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Clarksville’s Parks and Recreation Department to hold Public Involvement Workshop January 24th

 

Clarksville Parks and RecreationClarksville, TN – The City of Clarksville’s Parks and Recreation department will hold a Public Involvement Workshop, Thursday, January 24th from 4:30pm to 6:30pm at the Parks and Recreation Main office for residents to learn more about two potential projects identified in the 1999 Greenways Master Plan, which will complete a major section of the city’s riverside pedestrian trail development initiative.

The Red River East Trail is a phased, multi-modal (hiking/biking) trail segment. Phase I is a 6,000 foot long, ten foot wide, east-west multimodal trail that generally follows a 3,400 foot long reach of the Red River that runs eastward from US Highway 41A. It then continues in a northeasterly direction from the far side of the river at the site of an historic railroad river crossing.

It will connect with the current terminus of a completed greenway trail the city constructed on an abandoned rail bed that overlooks several miles of the scenic Red River Valley.

Phase II (future project) will consist of a 290 foot long pedestrian bridge that will cross the Red River at the site of a former railroad bridge and which would provide the connection for the two trail segments and thus complete the Red River East greenway by connecting the southern terminus of the Red River overlook greenway trail.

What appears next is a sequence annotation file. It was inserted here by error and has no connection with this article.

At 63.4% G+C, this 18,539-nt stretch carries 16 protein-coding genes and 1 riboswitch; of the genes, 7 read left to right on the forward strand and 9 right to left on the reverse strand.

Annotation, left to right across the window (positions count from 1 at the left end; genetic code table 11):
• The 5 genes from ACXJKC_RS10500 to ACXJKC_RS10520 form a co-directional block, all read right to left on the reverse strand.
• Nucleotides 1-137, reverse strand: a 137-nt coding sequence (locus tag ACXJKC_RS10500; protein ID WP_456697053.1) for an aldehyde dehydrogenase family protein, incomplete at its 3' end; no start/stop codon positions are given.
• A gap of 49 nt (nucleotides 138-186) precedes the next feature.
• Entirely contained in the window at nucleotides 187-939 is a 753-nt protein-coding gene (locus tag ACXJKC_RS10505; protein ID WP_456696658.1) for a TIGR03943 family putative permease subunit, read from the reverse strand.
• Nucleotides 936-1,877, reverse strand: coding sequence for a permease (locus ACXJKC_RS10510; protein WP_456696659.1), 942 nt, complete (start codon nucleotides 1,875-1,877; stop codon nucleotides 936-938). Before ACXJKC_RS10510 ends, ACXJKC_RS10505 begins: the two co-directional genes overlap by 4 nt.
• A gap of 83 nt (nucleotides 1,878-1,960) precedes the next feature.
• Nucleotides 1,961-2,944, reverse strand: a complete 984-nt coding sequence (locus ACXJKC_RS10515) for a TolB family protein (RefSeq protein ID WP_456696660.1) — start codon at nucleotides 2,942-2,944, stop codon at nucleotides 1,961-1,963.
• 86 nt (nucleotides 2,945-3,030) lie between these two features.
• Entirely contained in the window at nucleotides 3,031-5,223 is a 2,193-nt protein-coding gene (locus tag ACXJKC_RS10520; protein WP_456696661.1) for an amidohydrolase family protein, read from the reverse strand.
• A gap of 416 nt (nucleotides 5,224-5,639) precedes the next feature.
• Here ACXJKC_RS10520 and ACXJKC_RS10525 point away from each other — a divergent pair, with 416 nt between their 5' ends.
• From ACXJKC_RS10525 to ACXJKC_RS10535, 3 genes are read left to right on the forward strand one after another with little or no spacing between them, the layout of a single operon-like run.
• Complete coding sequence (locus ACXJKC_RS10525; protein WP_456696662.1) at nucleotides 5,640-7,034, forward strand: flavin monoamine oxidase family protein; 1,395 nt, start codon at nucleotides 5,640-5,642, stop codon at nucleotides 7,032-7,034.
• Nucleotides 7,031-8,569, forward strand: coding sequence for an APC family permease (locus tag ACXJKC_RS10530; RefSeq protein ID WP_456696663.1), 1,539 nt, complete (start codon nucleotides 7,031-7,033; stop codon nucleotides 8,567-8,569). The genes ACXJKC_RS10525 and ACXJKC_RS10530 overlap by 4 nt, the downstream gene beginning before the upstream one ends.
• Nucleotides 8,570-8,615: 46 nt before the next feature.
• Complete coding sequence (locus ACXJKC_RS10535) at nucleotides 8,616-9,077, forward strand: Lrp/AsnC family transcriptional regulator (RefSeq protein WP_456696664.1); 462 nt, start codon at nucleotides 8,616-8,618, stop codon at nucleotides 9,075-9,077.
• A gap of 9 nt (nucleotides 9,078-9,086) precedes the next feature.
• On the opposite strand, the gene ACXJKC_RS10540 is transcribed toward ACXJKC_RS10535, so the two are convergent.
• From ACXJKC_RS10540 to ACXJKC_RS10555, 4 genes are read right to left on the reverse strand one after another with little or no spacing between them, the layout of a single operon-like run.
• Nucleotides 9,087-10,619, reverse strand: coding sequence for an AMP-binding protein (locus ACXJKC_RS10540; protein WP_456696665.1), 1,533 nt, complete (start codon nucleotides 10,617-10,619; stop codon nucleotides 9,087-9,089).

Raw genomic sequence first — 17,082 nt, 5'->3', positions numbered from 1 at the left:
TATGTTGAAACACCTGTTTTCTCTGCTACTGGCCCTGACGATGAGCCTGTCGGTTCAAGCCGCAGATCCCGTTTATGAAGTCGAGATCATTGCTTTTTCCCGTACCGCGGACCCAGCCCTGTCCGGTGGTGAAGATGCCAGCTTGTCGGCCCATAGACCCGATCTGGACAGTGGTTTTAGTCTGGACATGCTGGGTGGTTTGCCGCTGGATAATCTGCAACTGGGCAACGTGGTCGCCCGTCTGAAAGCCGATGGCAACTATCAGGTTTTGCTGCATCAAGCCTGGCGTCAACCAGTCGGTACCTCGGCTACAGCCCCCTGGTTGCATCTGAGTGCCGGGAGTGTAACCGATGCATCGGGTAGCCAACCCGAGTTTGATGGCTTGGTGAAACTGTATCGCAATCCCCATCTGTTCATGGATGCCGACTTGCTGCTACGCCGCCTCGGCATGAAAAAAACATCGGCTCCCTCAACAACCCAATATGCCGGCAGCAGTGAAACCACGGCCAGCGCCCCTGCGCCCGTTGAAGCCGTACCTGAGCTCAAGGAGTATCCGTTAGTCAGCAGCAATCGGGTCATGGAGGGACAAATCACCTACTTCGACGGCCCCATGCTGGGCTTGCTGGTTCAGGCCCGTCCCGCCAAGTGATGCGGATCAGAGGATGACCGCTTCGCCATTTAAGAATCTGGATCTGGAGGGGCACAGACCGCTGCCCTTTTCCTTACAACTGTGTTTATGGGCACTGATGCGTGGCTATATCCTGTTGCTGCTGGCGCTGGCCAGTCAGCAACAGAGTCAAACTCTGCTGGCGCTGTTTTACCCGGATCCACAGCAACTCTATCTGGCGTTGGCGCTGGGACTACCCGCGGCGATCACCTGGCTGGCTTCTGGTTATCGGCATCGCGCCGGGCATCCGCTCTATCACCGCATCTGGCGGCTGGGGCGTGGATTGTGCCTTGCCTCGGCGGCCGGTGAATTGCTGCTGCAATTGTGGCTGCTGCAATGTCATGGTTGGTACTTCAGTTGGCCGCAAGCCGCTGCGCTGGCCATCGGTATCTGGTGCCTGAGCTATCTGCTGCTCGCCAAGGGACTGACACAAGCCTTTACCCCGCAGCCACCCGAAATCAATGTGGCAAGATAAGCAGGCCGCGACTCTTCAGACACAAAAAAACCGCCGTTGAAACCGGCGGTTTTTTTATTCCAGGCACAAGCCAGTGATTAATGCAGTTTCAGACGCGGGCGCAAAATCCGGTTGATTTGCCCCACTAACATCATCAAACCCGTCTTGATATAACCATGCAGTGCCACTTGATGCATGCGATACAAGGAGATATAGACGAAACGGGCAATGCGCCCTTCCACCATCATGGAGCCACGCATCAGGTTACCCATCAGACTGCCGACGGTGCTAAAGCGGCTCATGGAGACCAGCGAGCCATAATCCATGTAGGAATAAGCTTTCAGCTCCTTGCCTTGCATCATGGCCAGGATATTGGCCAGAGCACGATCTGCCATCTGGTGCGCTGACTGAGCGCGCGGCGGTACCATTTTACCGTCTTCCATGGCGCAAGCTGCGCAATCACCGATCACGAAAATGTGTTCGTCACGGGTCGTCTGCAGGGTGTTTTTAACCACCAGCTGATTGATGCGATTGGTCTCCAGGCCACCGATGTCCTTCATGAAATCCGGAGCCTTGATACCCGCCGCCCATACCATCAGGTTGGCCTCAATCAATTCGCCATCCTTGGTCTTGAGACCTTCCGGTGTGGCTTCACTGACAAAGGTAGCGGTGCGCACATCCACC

The Fort Defiance Connector Trail is a multi-modal (hiking/biking) 2,000 foot long, ten foot wide, east-west multimodal trail segment that will follow the bluff overlooking the Cumberland River from the western boundary of the Fort Defiance Civil War Park and Interpretive Center downstream to Trice’s Landing Park.

It will provide a completing segment of greenway by connecting the western terminus of the initial Fort Defiance trail (at the Civil War Park and Interpretive Center) to a final western terminus/trailhead at Trice’s Landing.

This continuation trail segment will lie on an existing, unpaved and infrequently used service “road” which parallels a transmission line for the Cumberland Electric Membership Corporation (CEMC).


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